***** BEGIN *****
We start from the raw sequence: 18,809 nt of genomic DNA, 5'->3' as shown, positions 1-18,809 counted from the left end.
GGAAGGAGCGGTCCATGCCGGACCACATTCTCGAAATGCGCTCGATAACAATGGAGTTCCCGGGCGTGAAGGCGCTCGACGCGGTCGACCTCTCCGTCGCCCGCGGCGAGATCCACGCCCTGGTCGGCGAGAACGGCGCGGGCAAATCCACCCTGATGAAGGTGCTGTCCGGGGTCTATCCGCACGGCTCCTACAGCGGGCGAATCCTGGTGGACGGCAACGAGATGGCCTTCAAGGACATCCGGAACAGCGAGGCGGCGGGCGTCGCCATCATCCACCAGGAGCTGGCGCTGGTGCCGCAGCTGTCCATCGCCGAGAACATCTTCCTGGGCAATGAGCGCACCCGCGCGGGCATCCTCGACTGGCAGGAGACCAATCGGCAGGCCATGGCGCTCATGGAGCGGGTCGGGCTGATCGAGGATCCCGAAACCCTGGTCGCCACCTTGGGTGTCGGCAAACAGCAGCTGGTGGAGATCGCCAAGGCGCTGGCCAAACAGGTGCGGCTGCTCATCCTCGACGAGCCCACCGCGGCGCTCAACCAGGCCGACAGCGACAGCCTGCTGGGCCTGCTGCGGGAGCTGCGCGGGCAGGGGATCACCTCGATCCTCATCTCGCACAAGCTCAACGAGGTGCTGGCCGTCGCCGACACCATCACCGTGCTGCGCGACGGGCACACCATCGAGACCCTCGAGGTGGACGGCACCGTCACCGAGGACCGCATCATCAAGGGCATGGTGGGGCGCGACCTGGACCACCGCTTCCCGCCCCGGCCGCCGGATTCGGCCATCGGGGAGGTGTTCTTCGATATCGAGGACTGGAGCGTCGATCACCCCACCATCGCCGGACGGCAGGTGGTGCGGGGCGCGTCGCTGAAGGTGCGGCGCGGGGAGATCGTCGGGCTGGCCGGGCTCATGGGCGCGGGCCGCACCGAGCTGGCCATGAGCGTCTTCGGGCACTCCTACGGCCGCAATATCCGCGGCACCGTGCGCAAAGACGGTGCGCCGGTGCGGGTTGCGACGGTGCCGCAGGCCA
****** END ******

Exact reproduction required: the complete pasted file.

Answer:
We start from the raw sequence: 18,809 nt of genomic DNA, 5'->3' as shown, positions 1-18,809 counted from the left end.
GGAAGGAGCGGTCCATGCCGGACCACATTCTCGAAATGCGCTCGATAACAATGGAGTTCCCGGGCGTGAAGGCGCTCGACGCGGTCGACCTCTCCGTCGCCCGCGGCGAGATCCACGCCCTGGTCGGCGAGAACGGCGCGGGCAAATCCACCCTGATGAAGGTGCTGTCCGGGGTCTATCCGCACGGCTCCTACAGCGGGCGAATCCTGGTGGACGGCAACGAGATGGCCTTCAAGGACATCCGGAACAGCGAGGCGGCGGGCGTCGCCATCATCCACCAGGAGCTGGCGCTGGTGCCGCAGCTGTCCATCGCCGAGAACATCTTCCTGGGCAATGAGCGCACCCGCGCGGGCATCCTCGACTGGCAGGAGACCAATCGGCAGGCCATGGCGCTCATGGAGCGGGTCGGGCTGATCGAGGATCCCGAAACCCTGGTCGCCACCTTGGGTGTCGGCAAACAGCAGCTGGTGGAGATCGCCAAGGCGCTGGCCAAACAGGTGCGGCTGCTCATCCTCGACGAGCCCACCGCGGCGCTCAACCAGGCCGACAGCGACAGCCTGCTGGGCCTGCTGCGGGAGCTGCGCGGGCAGGGGATCACCTCGATCCTCATCTCGCACAAGCTCAACGAGGTGCTGGCCGTCGCCGACACCATCACCGTGCTGCGCGACGGGCACACCATCGAGACCCTCGAGGTGGACGGCACCGTCACCGAGGACCGCATCATCAAGGGCATGGTGGGGCGCGACCTGGACCACCGCTTCCCGCCCCGGCCGCCGGATTCGGCCATCGGGGAGGTGTTCTTCGATATCGAGGACTGGAGCGTCGATCACCCCACCATCGCCGGACGGCAGGTGGTGCGGGGCGCGTCGCTGAAGGTGCGGCGCGGGGAGATCGTCGGGCTGGCCGGGCTCATGGGCGCGGGCCGCACCGAGCTGGCCATGAGCGTCTTCGGGCACTCCTACGGCCGCAATATCCGCGGCACCGTGCGCAAAGACGGTGCGCCGGTGCGGGTTGCGACGGTGCCGCAGGCCA